“Prepare for a great darkness to cloud your mind” – The Intelligence
Another recovered classic—the “Yeti in the Underground” introduced here have become shorthand for the now common Doctor Who practice of setting alien invasions in everyday locations to increase the fear factor. Watching the series in order this time, I finally understand the connection of the web/mist/fungus in this story, something I had always thought was simply tacked on, with the manifestation of the Intelligence in the original story. Seeing it as not just a weapon but a medium for the Intelligence to spread itself makes the need for the robot Yeti to spray it much more understandable. (I’m still not sure where they all come from though—who builds the Yeti not from the museum? Then again the one we do see somehow magically alters itself to a different form, so I guess anything is possible.)
Our main characters start out in what was obviously meant to be the ending to the last story that time didn’t allow for. Any amount of time could have passed in between then and when we next see them trapped by the Intelligence in space. This prelude to the story gives us a chance to see more of the playful interaction that has developed between the three of them. I love when after escaping the trap Victoria asks if everything is now safe and the Doctor gleefully replies, “Oh, I shouldn’t think so for a minute!”
With the Intelligence, the story naturally allows for the reintroduction of Professor Travers. Not only does this give him the status of being a kind of quasi-companion, but it’s a wonderfully cool idea to make it so many years later down his timeline. Somehow he’s gone from being an anthropologist and explorer to more of a technical scientist but thirty plus years is plenty of time to have done that. He’s still brash and explosive but at least trusts the Doctor unconditionally. What’s more we get to meet his daughter Anne, a brilliant technical expert who is amiable and calming where her father is not—but is also just as able to be absolutely scorching when roused by fools who dare to dismiss her as just a girl. One of my favorite ever exchanges in Doctor Who: a solider asks Anne, “What’s a girl like you doing in a job like this?”, to which she replies with dripping saracasm, “Well, when I was a little girl, I thought I’d like to be a scientist…so I became a scientist.”
Of course the other thing that the story is most famous for is being our introduction to Alistair Gordon-Lethbridge Stewart (at this point a Colonel). From the start, he’s the stiff-upper-lip military man that we will come to know well (he orders everyone to a briefing as if they’re all military personal—a preview of his heavy-handedness is working with independent scientists) but is nevertheless diplomatic and reliable. With him being a totally new character for viewers at this point, there’s every reason to believe the red herring of him being the one possessed by the Great Intelligence. A key moment for him later comes when his entire squad is killed one by one in front of his eyes. His face and half-vacant stare as he returns shows the strain of realizing the enormity of the alien threat they are up against when. This is obviously what spurs him to help form UNIT in the future.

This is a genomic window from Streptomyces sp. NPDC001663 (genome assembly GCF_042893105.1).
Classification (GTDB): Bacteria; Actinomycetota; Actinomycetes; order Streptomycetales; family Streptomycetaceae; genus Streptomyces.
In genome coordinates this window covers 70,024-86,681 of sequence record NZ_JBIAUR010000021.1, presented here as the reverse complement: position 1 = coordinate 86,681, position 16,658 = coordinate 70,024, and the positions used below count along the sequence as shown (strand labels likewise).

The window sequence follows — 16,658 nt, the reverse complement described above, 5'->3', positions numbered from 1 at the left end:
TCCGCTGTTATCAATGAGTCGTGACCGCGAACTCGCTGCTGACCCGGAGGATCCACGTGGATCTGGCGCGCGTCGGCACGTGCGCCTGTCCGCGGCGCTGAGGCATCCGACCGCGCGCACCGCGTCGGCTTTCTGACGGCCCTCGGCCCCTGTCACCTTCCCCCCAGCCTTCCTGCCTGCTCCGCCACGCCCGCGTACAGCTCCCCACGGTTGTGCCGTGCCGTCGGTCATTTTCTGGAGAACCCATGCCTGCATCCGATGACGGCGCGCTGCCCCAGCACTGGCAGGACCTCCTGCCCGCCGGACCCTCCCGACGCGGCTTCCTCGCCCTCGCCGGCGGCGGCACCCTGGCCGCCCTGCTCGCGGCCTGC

In the end, the story comes down us wondering who the Intelligence is (or rather who he has possessed) and whether or not all the Doctor’s pieces will fall in place to defeat him. After teasing us with it being Travers (it turns out he is just being used as a mouthpiece), there are still multiple characters who have disappeared or acted suspiciously enough to make us wonder. As the Intelligence says, “I have many other human hands at my command.” The writers pull a great shell game in making us think its Chorley right up until the reveal of it being Arnold (or rather his dead body). What’s more, they also take the ending to a whole other level by having the Doctor’s elaborate plan actually not work because his companions save the day instead. I only wish that the opening that this left for the Great Intelligence to return again had happened during the initial run of the show.
Best (or worst) unsettling moments:
The dead bodies pile up throughout this story: from the shock of Jamie tapping the old man on the shoulder who turns out to be a corpse to the horrible scream and death face of Lane to the soldier beside the Brigadier who gets dragged of the crate screaming, it’s all quite a shock in a children’s program. Still, the edge of wondering who the Intelligence is actually going to turn out to be is probably the best and longest-lasting unsettling part of the story.
- (Alistair Gordon) Lethbridge-Stewart – yea!
- Return of an old friend from a previous story
So close—when they found the lost prints of this story in Africa, they actually had every episode available. It’s sad and frustrating that one of them got stolen along the way; it makes it seem worse than if had never been part of the set at all. But in terms of the story itself, I only wish the clever reveal of the identity of the Great Intelligence’s mouthpiece had been presented a little differently, as it is the editing is a little bit muddled.